Senior Adviser and Head of Research Group on Security and Defense at NUPI, Karsten Friis, is co-editor (with Jens Ringsmose) of the book: Conflict in Cyber Space: Theoretical, Strategic and Legal Perspectives, which was launched recently. 

Research fellow Erik Reichborn-Kjennerud and junior research fellow Lilly Pijnenburg  Muller at NUPI have also contributed with a chapter each in the book.

It is a result of a NORDFORSK-funded workshop series in the Nordic Countries. However, also non-Nordic experts have contributed to the volume.


‘More and more private and public services, commerce and information flows rely on an efficient Internet, communication lines, space and geo-positioning. This dependency makes societies, governments, companies and individuals vulnerable to shut-downs, malfunction, disruptions, sabotage, and criminal exploitation’ writes Friis and Ringsmose in the introduction.  

‘The vulnerability is reinforced by the inherent weakness in many of the core functions of cyberspace. It was built to be open and accessible, not secure and safe.’ they continue. 


‘This openness has arguably generated its enormous growth, and it has stimulated creativity and innovation on a global scale no other commodity has. But more and more policy makers and security experts express concerns about these weaknesses.’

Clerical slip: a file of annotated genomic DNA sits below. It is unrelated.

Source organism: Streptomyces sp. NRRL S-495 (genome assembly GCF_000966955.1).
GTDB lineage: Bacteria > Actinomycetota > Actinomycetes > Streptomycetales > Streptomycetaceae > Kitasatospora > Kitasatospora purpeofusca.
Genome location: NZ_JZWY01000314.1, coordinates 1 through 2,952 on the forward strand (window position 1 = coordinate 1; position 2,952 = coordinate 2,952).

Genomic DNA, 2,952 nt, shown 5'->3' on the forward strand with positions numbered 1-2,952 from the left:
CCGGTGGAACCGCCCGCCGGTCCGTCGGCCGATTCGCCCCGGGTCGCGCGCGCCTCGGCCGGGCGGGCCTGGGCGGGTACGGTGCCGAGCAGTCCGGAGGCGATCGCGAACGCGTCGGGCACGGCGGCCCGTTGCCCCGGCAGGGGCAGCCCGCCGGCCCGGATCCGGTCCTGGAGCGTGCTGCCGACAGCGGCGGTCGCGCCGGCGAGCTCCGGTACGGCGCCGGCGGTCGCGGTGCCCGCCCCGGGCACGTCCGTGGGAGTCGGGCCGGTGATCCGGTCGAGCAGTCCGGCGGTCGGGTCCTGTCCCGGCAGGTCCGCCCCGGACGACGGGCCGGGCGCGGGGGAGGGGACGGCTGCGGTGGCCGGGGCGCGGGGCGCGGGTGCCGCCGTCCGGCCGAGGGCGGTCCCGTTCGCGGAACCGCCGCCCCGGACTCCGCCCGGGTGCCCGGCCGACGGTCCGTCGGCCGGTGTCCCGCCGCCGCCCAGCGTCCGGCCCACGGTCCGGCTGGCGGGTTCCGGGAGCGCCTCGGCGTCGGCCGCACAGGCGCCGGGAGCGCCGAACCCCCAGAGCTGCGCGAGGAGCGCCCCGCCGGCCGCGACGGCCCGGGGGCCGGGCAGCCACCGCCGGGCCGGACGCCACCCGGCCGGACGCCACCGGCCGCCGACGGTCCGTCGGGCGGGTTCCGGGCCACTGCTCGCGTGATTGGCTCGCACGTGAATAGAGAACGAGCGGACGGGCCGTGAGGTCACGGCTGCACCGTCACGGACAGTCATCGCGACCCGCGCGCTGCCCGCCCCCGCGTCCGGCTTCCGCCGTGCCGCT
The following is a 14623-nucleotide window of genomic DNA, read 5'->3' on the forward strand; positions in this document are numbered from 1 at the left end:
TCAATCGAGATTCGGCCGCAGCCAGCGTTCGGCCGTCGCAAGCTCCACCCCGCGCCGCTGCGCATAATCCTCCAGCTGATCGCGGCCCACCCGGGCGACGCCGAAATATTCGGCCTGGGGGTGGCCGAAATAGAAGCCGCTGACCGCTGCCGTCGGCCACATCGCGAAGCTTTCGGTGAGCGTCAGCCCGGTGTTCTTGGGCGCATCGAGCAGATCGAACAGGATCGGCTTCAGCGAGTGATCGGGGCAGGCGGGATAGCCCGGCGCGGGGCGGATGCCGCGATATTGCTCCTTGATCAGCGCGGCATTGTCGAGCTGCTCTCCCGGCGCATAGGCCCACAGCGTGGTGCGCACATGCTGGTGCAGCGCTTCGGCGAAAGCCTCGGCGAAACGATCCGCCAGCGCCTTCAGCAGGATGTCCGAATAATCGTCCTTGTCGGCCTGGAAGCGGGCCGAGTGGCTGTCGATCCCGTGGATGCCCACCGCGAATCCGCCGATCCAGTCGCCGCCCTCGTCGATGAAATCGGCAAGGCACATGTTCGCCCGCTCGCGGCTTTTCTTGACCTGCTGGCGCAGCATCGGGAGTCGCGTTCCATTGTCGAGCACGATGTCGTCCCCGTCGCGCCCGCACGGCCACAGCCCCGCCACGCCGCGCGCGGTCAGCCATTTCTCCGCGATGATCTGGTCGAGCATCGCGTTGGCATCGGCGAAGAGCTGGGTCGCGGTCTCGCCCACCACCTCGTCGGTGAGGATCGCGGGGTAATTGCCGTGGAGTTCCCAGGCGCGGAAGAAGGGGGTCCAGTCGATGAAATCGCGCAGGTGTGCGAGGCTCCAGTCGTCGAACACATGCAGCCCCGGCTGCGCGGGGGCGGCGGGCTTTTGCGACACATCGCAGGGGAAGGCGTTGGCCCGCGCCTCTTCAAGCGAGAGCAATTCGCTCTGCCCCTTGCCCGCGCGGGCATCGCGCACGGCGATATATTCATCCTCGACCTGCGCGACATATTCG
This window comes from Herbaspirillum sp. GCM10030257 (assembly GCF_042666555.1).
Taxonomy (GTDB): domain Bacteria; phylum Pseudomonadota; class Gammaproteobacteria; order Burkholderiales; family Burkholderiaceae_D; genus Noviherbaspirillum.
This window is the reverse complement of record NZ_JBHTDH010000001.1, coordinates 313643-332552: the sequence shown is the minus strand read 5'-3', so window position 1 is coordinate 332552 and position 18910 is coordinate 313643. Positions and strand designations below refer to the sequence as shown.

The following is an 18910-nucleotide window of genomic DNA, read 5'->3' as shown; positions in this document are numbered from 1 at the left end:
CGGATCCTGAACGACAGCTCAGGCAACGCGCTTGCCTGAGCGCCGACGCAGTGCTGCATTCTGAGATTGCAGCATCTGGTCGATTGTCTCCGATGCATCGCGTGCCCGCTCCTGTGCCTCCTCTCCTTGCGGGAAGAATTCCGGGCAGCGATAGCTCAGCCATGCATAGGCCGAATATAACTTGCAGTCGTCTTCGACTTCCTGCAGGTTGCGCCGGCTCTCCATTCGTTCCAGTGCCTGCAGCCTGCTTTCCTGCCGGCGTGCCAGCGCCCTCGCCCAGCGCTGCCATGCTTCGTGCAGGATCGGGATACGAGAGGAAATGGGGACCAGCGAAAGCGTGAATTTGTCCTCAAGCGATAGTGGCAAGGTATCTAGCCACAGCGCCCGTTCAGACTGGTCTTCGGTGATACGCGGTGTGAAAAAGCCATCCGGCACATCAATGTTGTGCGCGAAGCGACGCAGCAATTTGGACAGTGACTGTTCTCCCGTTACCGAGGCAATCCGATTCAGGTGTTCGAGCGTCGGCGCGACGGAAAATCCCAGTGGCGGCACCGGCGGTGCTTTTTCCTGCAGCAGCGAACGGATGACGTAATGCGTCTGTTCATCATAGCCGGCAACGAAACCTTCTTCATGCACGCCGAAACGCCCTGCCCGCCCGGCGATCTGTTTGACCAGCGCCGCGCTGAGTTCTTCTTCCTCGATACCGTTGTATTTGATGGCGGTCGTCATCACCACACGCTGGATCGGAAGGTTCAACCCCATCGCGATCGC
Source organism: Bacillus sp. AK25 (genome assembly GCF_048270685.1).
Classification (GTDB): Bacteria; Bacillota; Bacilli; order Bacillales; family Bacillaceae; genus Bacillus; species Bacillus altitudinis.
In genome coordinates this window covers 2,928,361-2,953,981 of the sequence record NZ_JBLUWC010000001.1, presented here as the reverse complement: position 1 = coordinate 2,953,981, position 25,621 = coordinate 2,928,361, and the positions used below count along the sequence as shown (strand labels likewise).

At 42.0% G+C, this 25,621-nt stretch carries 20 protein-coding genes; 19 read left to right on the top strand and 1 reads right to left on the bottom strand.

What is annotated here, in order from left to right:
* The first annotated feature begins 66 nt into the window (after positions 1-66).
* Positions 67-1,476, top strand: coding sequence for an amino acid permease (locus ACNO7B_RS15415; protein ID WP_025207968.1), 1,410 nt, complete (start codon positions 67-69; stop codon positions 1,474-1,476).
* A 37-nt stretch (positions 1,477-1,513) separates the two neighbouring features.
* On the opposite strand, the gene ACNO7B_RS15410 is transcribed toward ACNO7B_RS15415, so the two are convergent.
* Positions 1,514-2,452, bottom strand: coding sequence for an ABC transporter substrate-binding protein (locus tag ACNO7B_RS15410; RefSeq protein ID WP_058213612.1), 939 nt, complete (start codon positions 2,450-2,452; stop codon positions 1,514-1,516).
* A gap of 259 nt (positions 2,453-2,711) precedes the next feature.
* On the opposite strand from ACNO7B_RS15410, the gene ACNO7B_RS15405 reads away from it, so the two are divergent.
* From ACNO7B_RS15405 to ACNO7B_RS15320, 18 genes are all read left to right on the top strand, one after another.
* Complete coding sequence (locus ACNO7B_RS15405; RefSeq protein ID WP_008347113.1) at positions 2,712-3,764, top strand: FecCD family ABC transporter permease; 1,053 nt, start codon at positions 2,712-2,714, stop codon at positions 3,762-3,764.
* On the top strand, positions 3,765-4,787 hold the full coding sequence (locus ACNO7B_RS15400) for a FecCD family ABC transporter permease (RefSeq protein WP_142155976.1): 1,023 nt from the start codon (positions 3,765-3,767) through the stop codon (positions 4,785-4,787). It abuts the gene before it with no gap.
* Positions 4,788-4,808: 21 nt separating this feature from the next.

Friis writes, before he mentions some examples:   

‘Deliberate attacks on servers, using exploitations to conduct espionage and theft are already common. Businesses lose billions of dollars annually as a result of industrial espionage, black mail and theft in cyber space.’

State security

‘Large-scale attacks on critical infrastructure could potentially shut down airports, cities, stock exchanges, water supply and electricity grids, it is argued.  It is therefore a matter of national security.’

Similarly, the armed forces in most countries are increasingly digitalized. They rely on cyberspace for communications, command and control, targeting, navigation and more. A potential shut-down of some of these core functions would seriously impair the ability for the military to operate.’ Friis explains.  

‘It is therefore not surprising that many states have declared cyber security a top national security issue – or that a vast number of states are developing offensive cyber capabilities.’ he concludes. 

‘The aim of the book is to help us grasp these challenges better by looking at them from several angles. The contributors address cyber security from theoretical, political/strategic and legal perspectives. This way several dimensions of these complex security challenges are explored, and we avoid treating it solely as for instance a military issue, criminal issue, political issue, or a legal issue. It is something of all this. For instance, something that appears as cybercrime can be politically motivated (industrial espionage against military companies), the use of cyber in warfare may challenge existing order in both legal and political domains, and framing the problem in for instance military terms may obscure an understanding of the non-military dimensions. Hence, by combining the theoretical, political and legal approaches in one volume we seek to bridge some of these divisions’, says Friis.